Making the Choice
The good news for scientists is that there really weren’t such huge differences across the various platforms in the study. This can also be a bit of bad news. After all, how is a scientist to choose?
“Seeing as there isn’t a huge technological difference among the platforms, the primary driver is going to be value,” Baker adds. “Scientifically valid results will happen no matter which platform you use, but it’s going to be the platform that gives you the most value that will emerge in the forefront. Choosing a gene-expression platform should be driven by factors such as technical performance, cost, usability, input requirements, and content quality. And when reagents cost less, that allows experimental designs to be expanded, yielding more far-reaching results with the same research budget.
“I think it’s fair to say that we are all pleased with the results,” Wolber remarks. “The FDA took on this study and took it upon itself to clear the air with regard to this technology and putting standards in place. Microarray technology has improved tremendously over the last four years, and this study was a crucial step that demonstrates that this is a method that is really growing up.”
Shippy agrees. “This study also brings value to the array companies, in that now they have access to a thoroughly characterized baseline data set on all major expression profiling platforms. Array companies will be better able to further advance their products, through assay and platform modifications, which should mature the technology even further.
“The study also shows that data-analysis methods make a difference,” Wolber also cautions. “This study explored only a subset of many possible analysis methods, so the first choice you might make, based on the initial publications, might not be the best. However, the data is now freely available to the public and should drive future improvements in data analysis.”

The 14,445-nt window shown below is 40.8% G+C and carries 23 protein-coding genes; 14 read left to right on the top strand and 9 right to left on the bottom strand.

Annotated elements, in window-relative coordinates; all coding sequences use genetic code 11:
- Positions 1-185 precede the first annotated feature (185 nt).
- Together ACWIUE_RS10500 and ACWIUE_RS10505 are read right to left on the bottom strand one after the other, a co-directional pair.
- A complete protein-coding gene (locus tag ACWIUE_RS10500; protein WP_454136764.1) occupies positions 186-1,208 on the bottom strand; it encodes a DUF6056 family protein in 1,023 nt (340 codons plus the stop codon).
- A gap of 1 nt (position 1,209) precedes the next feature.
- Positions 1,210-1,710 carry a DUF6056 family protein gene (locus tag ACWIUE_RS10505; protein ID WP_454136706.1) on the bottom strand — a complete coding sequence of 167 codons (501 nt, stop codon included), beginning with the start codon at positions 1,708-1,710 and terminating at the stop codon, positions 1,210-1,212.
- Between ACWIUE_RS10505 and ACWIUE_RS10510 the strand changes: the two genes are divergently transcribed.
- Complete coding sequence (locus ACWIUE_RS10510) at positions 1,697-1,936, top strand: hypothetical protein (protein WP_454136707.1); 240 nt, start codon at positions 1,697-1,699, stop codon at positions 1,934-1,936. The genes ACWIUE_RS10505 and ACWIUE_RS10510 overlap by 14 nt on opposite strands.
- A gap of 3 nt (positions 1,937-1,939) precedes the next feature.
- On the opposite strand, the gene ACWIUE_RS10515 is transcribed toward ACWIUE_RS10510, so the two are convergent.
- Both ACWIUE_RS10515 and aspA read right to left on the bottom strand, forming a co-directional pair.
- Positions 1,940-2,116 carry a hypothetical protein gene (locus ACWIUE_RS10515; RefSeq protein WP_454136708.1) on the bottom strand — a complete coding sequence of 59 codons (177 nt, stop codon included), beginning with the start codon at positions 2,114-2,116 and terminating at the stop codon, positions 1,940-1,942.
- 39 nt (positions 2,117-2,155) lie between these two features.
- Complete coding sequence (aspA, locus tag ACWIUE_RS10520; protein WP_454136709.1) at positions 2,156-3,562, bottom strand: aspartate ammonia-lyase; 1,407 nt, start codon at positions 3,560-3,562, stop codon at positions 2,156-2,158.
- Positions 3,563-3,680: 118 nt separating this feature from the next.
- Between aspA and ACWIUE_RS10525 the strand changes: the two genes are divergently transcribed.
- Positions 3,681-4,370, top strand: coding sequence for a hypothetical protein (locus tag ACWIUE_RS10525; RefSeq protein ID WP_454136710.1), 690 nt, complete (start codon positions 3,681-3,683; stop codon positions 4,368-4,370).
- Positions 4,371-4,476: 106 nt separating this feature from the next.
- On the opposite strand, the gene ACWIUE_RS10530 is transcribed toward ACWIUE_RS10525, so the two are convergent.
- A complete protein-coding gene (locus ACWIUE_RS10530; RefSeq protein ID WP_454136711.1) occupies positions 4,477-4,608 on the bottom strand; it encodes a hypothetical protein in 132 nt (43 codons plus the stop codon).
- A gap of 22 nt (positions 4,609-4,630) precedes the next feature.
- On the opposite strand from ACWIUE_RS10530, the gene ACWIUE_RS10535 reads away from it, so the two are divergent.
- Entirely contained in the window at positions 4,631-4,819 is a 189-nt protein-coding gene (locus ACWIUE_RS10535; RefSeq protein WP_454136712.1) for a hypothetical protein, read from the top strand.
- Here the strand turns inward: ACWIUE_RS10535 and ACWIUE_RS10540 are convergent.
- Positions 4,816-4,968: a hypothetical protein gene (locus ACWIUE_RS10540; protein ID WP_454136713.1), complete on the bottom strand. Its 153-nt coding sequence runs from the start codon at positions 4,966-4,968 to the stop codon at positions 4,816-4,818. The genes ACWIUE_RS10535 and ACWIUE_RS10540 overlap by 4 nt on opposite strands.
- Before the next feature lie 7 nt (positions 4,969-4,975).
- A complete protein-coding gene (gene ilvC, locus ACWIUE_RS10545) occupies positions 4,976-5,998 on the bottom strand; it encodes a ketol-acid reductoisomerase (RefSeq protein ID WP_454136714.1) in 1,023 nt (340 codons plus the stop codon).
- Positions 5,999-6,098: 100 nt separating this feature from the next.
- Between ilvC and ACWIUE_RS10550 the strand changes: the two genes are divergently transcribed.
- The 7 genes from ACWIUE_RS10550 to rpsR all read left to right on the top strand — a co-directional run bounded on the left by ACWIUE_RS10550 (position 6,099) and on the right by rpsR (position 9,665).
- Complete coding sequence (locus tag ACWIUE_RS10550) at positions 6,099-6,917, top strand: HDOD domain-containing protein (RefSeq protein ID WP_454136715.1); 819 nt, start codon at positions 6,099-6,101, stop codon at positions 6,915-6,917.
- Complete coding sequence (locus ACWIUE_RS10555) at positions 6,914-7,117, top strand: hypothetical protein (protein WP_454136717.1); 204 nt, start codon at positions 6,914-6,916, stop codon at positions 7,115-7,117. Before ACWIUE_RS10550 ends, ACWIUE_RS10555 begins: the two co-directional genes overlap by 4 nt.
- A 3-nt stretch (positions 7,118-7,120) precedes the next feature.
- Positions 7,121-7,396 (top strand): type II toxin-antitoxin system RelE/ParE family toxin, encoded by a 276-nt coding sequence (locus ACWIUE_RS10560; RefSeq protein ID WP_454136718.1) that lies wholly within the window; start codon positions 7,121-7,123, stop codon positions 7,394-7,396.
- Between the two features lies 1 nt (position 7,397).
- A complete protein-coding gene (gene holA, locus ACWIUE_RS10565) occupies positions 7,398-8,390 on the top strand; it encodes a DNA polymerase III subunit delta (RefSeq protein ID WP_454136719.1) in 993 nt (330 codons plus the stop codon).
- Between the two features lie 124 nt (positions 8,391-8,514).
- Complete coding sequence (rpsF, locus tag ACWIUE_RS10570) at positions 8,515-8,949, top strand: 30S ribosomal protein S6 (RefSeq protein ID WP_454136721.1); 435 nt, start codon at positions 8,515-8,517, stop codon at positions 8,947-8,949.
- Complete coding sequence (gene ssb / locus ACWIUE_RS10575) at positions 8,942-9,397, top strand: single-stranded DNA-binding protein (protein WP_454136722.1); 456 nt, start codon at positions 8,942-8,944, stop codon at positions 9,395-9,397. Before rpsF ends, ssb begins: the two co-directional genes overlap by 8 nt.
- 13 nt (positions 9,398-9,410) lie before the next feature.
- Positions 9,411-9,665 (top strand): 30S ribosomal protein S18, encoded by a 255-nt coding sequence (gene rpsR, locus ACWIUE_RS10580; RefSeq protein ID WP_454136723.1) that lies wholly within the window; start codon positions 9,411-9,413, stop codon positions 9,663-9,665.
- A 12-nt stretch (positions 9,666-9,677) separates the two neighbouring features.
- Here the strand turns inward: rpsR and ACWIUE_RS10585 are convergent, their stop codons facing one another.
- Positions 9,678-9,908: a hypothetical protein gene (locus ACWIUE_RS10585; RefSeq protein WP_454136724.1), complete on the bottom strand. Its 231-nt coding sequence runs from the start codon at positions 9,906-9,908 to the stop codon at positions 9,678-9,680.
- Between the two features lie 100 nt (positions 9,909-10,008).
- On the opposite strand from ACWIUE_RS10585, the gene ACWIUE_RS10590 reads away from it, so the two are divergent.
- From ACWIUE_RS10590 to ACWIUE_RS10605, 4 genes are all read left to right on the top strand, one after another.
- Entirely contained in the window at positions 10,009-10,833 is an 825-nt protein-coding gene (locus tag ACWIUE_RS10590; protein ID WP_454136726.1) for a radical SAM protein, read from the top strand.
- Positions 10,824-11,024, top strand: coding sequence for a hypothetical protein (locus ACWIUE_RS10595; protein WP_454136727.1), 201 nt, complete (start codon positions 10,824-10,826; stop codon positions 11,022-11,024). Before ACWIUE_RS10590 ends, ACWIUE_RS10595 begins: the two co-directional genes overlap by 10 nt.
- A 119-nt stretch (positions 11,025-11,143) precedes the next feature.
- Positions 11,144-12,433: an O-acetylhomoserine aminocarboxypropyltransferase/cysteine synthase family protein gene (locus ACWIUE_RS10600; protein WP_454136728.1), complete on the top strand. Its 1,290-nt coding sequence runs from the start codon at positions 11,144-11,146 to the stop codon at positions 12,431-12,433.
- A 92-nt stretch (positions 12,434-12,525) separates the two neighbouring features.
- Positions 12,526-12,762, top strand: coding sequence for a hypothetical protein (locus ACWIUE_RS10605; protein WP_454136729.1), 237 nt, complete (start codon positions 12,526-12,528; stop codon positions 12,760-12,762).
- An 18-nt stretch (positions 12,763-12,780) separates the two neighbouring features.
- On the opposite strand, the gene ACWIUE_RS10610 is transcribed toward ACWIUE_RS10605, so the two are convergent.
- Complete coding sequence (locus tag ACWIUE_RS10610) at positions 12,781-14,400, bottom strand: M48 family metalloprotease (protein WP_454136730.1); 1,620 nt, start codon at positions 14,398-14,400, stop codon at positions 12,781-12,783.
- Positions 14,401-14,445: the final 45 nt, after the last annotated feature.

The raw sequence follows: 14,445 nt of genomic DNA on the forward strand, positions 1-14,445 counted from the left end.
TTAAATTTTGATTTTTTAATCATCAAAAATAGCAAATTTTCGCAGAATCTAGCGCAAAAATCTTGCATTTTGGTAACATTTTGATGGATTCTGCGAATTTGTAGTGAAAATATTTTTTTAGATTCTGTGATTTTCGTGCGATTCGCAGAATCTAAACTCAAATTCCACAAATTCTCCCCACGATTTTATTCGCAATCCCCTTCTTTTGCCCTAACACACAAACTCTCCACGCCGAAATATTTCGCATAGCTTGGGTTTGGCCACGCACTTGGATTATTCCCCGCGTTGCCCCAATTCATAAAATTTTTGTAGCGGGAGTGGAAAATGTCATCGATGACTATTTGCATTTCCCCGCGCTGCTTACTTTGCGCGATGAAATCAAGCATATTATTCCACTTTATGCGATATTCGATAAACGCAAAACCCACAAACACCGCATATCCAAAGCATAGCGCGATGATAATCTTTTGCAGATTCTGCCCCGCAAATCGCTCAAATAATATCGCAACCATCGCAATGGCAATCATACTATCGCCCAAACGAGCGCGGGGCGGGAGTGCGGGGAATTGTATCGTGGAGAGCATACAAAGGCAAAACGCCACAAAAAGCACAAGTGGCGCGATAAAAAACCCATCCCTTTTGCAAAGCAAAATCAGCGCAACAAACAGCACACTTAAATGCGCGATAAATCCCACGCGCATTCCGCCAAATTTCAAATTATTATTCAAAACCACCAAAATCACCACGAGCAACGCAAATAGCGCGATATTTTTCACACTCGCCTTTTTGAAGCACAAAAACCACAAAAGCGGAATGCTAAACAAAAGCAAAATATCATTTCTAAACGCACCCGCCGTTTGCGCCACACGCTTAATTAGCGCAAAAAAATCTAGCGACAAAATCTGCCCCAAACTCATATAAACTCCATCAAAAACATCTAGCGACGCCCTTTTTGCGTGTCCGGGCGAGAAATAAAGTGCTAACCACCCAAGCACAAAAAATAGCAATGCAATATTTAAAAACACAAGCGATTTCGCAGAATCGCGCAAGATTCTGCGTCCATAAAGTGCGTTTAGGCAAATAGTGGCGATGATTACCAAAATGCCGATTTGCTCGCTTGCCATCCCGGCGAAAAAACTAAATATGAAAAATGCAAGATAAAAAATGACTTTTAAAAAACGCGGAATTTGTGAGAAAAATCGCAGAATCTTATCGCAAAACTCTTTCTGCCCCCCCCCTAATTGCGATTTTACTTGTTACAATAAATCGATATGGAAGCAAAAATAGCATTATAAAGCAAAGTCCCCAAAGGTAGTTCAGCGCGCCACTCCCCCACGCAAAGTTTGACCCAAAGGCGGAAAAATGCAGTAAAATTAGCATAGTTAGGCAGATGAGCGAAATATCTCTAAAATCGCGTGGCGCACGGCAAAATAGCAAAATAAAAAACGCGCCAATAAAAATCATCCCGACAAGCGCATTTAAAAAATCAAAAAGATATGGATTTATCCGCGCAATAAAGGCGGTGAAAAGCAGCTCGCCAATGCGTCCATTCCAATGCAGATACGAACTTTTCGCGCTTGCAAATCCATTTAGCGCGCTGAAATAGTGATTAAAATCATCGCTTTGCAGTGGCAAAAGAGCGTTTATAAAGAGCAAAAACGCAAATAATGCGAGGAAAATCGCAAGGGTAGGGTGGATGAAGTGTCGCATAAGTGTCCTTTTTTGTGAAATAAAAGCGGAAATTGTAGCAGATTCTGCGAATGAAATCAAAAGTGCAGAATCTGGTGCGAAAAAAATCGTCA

Affymetrix (www.affymetrix.com) also participated in this joint effort. “The study was designed to demonstrate that by practicing good scientific methods in the laboratory, one can obtain tight, reproducible data,” says Janet Warrington, vp, emerging markets and molecular diagnostics R&D.
Warrington notes that the samples that were used in the study are probably now the most well-characterized RNA libraries, by microarray and RT-PCR assay, commercially available.
“No standard controls or guidelines per se resulted from this study,” Warrington says. “But hopefully, it will contribute to a better understanding of the important decisions that one makes in designing and executing an experiment. It is important to choose the appropriate algorithm or algorithms that correspond with the experimental question that one is trying to address.
“We hope that the results will build confidence that when scientists design adequately powered experiments, use good laboratory practices, and select and implement algorithms carefully that they will obtain highly reproducible, robust results,” Warrington concludes. “Strong scientific methods are required to generate good results.”
The biggest winner in the MAQC Project, Shippy notes, was the scientific community. “With this project, we have raised the profile of microarray technology, we have received the FDA stamp of approval, and now we are fully positioned to advance this field. In the short term, we’ve created the data set, the RNA material, and, of course, the papers. Personally, the most enjoyable aspect for me was working with the best and the brightest minds in the scientific field to provide novel ideas on how to handle and interpret microarray data.”
Another short-term gain is the ability to now assess performance of the platforms. “Normalization plays a critical role for successful microarray experiments,” Shippy adds. “And now we know that all of the microarray platforms are viable.”
“Scientists will try out the recommendations of the consortium in their microarray studies,” Goodsaid notes. “We will then know what the long-term impact of these recommendations will be.”